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To lock the versions of dependencies that are installed over a project, the command npm install creates a file called package-lock.json. This was made since Node.js v8.0.0 and npm v5.0.0, as several of you might know.

Despite of Node.js and npm recommendations about committing this file, several concerns regarding when you should avoid to do it, are also an option. Typically we commit in our projects, nevertheless, it is a peculiar question.

While we should commit the package-lock.json file by default, we have a specific case we should not. For instance, if we want to test the latest version of our project dependencies, it can be an option to add package-lock.json into .gitignore.

So, the questions are as follows:

  1. Should the package-lock.json file be added to .gitignore?
  2. Is there any particular situation that we MUST or MUST NOT do it?

marked as duplicate by James Lawruk, Brock Adams javascript Oct 2 '18 at 21:06

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No, the package-lock.json SHOULD NOT be added to .gitignore. Instead, I strongly advise:

  1. Add the package-lock.json you to your version control repository
  2. Use npm ci instead of npm install when building your application both locally and in your deployment pipeline.
    (The ci command is available since npm@5.7, if in doubt upgrade your npm via:
    npm install -g npm.)

One of the biggest downside of the npm install command is its unexpected behavior that it may mutate the package-lock.json, whereas npm ci only uses the version in the lockfile and produces an error if the package-lock.json and package.json are out of sync.

Also, npm ci requires the existence of a package-lock.json and would print an error if it wasn't there. There is a strong use-case for being able to trust that the project's dependencies resolve repeatably in a reliable way across different machines.

Furthermore, npm ci nukes the entire node_modules folder before adding the dependencies making sure you work with your actual dependencies instead of local changes while still being faster than a normal npm install.

From a package-lock.json you get exactly that: a known-to-work state.

In the past, I had projects without package-lock.json / npm-shrinkwrap.json / yarn.lock files whose build would fail one day because a random dependency got a breaking update. (While a lot of libraries respect the semvar versioning guideline, you have no guarantee they won't break on a minor upgrade.)

Those issue are hard to resolve as you sometimes have to guess what the last working version was.

In regards to testing the latest dependencies for your project: This is what npm update is for and I argue that it should be run by a developer, who also runs the test locally, who resolves issue if they may arise, and who then commits the changed package-lock.json. (If an upgrade fails, they can revert to the last working package-lock.json.)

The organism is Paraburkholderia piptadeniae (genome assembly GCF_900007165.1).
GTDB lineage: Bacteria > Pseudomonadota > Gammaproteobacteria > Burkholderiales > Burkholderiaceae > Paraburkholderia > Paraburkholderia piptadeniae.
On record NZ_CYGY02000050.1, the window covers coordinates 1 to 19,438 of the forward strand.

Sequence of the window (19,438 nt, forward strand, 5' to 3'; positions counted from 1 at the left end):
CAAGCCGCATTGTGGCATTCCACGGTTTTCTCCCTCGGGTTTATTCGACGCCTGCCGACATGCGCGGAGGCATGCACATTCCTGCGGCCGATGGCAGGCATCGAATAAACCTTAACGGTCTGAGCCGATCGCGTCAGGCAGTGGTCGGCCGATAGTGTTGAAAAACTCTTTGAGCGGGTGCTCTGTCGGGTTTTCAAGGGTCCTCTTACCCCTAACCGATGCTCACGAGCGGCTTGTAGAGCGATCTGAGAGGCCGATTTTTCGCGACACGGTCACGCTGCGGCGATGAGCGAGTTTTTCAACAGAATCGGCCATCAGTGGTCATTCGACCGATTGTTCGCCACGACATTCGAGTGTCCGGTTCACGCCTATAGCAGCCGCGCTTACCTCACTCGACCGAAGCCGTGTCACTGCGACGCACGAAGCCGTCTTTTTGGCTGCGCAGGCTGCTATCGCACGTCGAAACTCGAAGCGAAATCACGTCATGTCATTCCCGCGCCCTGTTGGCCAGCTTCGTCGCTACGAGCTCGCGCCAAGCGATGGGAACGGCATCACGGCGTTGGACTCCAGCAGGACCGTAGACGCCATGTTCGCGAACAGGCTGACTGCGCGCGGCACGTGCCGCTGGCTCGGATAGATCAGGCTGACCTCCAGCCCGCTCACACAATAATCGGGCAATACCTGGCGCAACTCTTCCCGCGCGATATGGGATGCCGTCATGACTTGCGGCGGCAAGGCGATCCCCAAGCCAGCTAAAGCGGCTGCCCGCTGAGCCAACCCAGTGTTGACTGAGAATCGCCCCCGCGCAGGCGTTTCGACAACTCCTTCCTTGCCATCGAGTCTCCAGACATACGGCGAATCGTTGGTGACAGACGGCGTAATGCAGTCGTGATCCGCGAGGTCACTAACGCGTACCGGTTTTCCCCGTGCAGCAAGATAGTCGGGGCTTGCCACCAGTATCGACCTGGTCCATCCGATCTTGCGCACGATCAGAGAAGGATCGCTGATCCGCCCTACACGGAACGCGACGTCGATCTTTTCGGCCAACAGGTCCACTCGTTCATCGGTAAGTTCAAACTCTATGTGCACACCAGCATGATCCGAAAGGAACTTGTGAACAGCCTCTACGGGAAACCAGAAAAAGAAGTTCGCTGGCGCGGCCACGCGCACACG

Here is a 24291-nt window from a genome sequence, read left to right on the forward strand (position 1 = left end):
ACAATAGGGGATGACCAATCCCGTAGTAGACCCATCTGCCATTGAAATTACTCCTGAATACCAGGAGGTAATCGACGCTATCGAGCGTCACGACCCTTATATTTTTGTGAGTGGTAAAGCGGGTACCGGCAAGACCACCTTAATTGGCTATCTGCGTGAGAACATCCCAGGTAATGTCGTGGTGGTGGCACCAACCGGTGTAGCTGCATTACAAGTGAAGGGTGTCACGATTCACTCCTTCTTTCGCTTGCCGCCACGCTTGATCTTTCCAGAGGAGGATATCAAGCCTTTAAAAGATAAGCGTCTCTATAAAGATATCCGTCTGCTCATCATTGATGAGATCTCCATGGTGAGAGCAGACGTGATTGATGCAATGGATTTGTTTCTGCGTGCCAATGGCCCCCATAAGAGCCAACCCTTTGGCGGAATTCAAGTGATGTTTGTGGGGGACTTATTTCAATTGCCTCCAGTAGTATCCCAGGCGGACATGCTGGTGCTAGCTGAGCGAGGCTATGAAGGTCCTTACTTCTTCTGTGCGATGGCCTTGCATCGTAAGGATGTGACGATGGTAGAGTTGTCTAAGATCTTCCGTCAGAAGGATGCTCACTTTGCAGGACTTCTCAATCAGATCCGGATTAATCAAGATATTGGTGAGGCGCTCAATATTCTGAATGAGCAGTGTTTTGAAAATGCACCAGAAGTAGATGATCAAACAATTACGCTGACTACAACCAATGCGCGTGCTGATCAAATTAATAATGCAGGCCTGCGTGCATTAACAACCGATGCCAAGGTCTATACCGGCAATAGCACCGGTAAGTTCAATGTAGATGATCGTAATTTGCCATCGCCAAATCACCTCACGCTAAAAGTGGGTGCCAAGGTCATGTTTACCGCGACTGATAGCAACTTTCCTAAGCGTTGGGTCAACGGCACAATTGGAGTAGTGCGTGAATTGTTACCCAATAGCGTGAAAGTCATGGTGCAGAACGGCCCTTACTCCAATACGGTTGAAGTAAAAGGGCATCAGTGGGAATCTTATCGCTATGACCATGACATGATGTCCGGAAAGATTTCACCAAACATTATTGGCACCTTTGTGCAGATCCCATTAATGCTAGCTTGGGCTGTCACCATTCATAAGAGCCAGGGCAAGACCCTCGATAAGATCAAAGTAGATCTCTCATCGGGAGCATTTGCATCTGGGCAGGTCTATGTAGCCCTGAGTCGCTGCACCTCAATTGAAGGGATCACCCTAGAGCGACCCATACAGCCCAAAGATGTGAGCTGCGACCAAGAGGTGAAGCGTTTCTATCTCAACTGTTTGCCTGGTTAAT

Furthermore, I rarely upgrade all the dependencies at once (as that too might require further maintenance) but I rather cherry-pick the update I need (e.g. npm update {dependency}, or npm install {dependency}@2.1.3). Which is another reason why I would see it as a manual maintenance step.

If you really want to have it automated you could create a job for:

  • checkout repository
  • run npm update
  • run tests
    • if tests passes, then commit and push to repository
    • else fail and report issue to be manually resolved

This is something I would see hosted on a CI server, e.g. Jenkins, and it should not be achieved through aforementioned reason through adding the file to the .gitignore.

Or to quote npm doc:

It is highly recommended you commit the generated package lock to source control: this will allow anyone else on your team, your deployments, your CI/continuous integration, and anyone else who runs npm install in your package source to get the exact same dependency tree that you were developing on. Additionally, the diffs from these changes are human-readable and will inform you of any changes npm has made to your node_modules, so you can notice if any transitive dependencies were updated, hoisted, etc.

And in regards to the difference between npm ci vs npm install:

  • The project must have an existing package-lock.json or npm-shrinkwrap.json.
  • If dependencies in the package lock do not match those in package.json, npm ci will exit with an error, instead of updating the package lock.
  • npm ci can only install entire projects at a time: individual dependencies cannot be added with this command.
  • If a node_modules is already present, it will be automatically removed before npm ci begins its install.
  • It will never write to package.json or any of the package-locks: installs are essentially frozen.
  • 1
    I disagree, though I use npm install, not npm ci. With npm install, having package-lock.json on the repo causes issues in deployment. see my answer on stackoverflow.com/questions/44206782/… – MagicLAMP Jan 10 at 21:12
  • @MagicLAMP You rather should use npm ci instead of npm install on your build server. Then your problem would go away. – k0pernikus Aug 26 at 8:11
  • Thanks @k0pernikus. I will try this in the week and comment again. – MagicLAMP Aug 28 at 3:29
  • "npm ci" gives an error, where npm does not understand "ci" as a command. Is this shorthand for something. I tried 'c' on its own, and that did not work. I tried 'i' on its own and I think it just did an install – MagicLAMP Aug 28 at 5:45
  • @MagicLAMP Check your npm version. npm ci is available since npm@5.7, current version is npm@6.11. You may update your npm via npm install -g npm. – k0pernikus Aug 28 at 13:43

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